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Local

Reinventing a new way to give

Newton Hy-Vee and Salvation Army launch ‘wooden nickel’ program allowing electronic donations

From left: Jaime Grannon, Brent Zacharias, Rick Morr, Shaylon Kobrock and Allie Dibbs, of Newton Hy-Vee, hold wooden coins that are given to customers who have donated electronically to the local Salvation Army. The coins were created to allow people who do not carry cash to still contribute to the nonprofit's signature Red Kettle Campaign.
From left: Jaime Grannon, Brent Zacharias, Rick Morr, Shaylon Kobrock and Allie Dibbs, of Newton Hy-Vee, hold wooden coins that are given to customers who have donated electronically to the local Salvation Army. The coins were created to allow people who do not carry cash to still contribute to the nonprofit's signature Red Kettle Campaign.

A different form of currency is helping those less fortunate in Jasper County.

Instead of donating spare change or a few bucks into the local Salvation Army’s signature red kettle this holiday season, customers at the Newton Hy-Vee can now electronically donate as much money as they want at the checkout line and signify their donation with a wooden nickel.

This new method of donating was launched Nov. 9 to accompany the Salvation Army’s annual Red Kettle Campaign and is only available at the Newton Hy-Vee, 1501 First Ave. E. The Newton branch of the Christian-based nonprofit developed the wooden nickels alongside its advisory board as a new way for people to contribute to the local organization.

The idea originated from comments heard by red kettle bell ringers who were frequently told people would donate money but they did not carry cash, said Joe DeHart, the provost of Des Moines Area Community College Newton Campus and chair of the Newton Salvation Army’s advisory board.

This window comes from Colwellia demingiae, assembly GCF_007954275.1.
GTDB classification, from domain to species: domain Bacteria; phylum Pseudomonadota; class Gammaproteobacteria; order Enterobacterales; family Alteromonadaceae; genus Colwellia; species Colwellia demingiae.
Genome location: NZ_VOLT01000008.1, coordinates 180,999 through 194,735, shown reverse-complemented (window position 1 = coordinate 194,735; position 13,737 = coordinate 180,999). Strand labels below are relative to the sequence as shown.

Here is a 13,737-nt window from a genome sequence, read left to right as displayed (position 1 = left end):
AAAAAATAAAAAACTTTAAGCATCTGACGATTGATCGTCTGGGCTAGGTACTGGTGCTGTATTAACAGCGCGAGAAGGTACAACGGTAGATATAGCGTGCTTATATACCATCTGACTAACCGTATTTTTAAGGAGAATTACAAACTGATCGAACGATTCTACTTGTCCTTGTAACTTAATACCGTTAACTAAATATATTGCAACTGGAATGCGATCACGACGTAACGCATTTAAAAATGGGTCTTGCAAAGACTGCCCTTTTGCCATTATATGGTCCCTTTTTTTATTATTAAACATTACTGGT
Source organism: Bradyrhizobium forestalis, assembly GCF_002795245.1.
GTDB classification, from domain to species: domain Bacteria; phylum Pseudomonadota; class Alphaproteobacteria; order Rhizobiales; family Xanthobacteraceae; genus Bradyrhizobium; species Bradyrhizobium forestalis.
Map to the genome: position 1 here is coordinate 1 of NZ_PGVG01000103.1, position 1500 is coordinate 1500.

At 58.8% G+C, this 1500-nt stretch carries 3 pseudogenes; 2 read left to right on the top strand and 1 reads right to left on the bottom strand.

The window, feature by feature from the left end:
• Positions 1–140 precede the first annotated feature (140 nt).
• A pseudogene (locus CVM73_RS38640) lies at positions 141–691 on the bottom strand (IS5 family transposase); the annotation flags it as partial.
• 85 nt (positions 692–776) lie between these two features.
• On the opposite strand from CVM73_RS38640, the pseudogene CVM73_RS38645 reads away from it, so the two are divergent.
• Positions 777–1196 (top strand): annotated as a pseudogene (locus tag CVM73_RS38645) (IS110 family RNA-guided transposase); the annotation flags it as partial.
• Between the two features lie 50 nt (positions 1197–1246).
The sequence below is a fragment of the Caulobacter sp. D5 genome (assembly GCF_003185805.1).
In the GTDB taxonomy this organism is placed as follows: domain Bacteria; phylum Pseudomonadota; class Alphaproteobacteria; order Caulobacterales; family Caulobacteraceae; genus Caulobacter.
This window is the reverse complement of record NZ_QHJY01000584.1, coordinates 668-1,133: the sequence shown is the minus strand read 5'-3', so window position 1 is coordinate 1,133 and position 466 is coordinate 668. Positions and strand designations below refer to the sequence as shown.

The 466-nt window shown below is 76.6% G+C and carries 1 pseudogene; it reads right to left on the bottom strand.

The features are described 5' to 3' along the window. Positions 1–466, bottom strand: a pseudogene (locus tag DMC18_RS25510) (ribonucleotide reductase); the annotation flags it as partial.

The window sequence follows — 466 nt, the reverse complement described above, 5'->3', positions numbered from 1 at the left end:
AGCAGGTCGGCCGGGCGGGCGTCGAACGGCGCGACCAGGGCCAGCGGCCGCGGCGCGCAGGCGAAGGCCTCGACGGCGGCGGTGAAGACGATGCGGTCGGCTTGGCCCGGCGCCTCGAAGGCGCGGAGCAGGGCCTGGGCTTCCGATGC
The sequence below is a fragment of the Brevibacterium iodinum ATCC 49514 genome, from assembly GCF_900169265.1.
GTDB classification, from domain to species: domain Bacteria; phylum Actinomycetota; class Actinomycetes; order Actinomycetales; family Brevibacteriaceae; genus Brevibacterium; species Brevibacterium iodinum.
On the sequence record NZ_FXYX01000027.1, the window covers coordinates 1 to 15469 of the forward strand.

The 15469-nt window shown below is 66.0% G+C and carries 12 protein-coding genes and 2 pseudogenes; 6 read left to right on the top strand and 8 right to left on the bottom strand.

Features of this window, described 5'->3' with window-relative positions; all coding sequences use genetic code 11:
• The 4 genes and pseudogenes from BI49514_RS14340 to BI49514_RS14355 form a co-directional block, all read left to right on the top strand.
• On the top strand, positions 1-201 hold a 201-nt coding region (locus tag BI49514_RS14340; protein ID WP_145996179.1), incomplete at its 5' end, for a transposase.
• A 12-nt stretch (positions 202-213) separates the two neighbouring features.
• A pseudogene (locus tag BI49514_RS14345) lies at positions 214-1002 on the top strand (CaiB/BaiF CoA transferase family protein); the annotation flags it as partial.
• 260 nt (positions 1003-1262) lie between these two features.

“People just don’t carry cash like they used to,” DeHart said, adding that Rick Morr, who also serves on the advisory board and is the store director of Newton Hy-Vee, mentioned the grocery chain has experience gathering freewill contributions after customers finish with their purchases.

“Then we got to brainstorming some more and we thought it would still be nice if they did something at the register and had something to put in the kettle and wish us a ‘Merry Christmas’ or ‘Happy holidays’ or whatever. So that’s how the wooden nickel idea came up … We wanted something tangible that still makes that sound — that ‘clink’ in the kettle.”

Several wooden nickels were created for the initiative and are kept in small buckets at each cash register in the store. DeHart discovered a company online that could make the coins and emblazon each side with the red logos of the Salvation Army and Hy-Vee.

Donations of all sizes are accepted. It doesn’t matter if it’s 50 cents or $500, Hy-Vee patrons still get their wooden nickels to donate as they exit the store with carts full of groceries.

“What’s nice about it, too, is say a parent comes in and they’ve got two or three children and they gave two dollars at the register, we just go ahead and give each child a wooden nickel so they can let the people at the bell know they made a contribution and they’re supporting the Salvation Army,” DeHart said.

To Captain Janelle Cleaveland’s knowledge, this may be the first time any Salvation Army has introduced a wireless donation campaign using ornamental wooden coins to illustrate the act of giving.

It is most certainly unique to Newton, but that could change in the future. Cleaveland said the Omaha-based Salvation Army headquarters is interested is duplicating the project in subsequent installments.

“This has never been done before,” she said. “I think it’s working because not a lot of people carry cash — and I don’t even carry cash — and it’s just easy when you go buy your groceries and you can just add that to your bill and it automatically comes out.”

So far, the program has performed well in Hy-Vee. Morr said he finds about 35 to 40 wooden coins inside the red kettle every day and is constantly tracking the results.

Until he joined the Salvation Army’s advisory board, Morr admitted he did not truly understand the need for services and aid in Jasper County. A program like this that accompanies the Red Kettle Campaign, he said, has the potential to help a lot of local people.

“There’s a lot of pride in Newton,” Morr said. “When stuff stays local, people give.”

And they, in turn, are given a wooden nickel — one with real value to it.

Contact Christopher Braunschweig at 641-792-3121 ext. 6560 or cbraunschweig@newtondailynews.com

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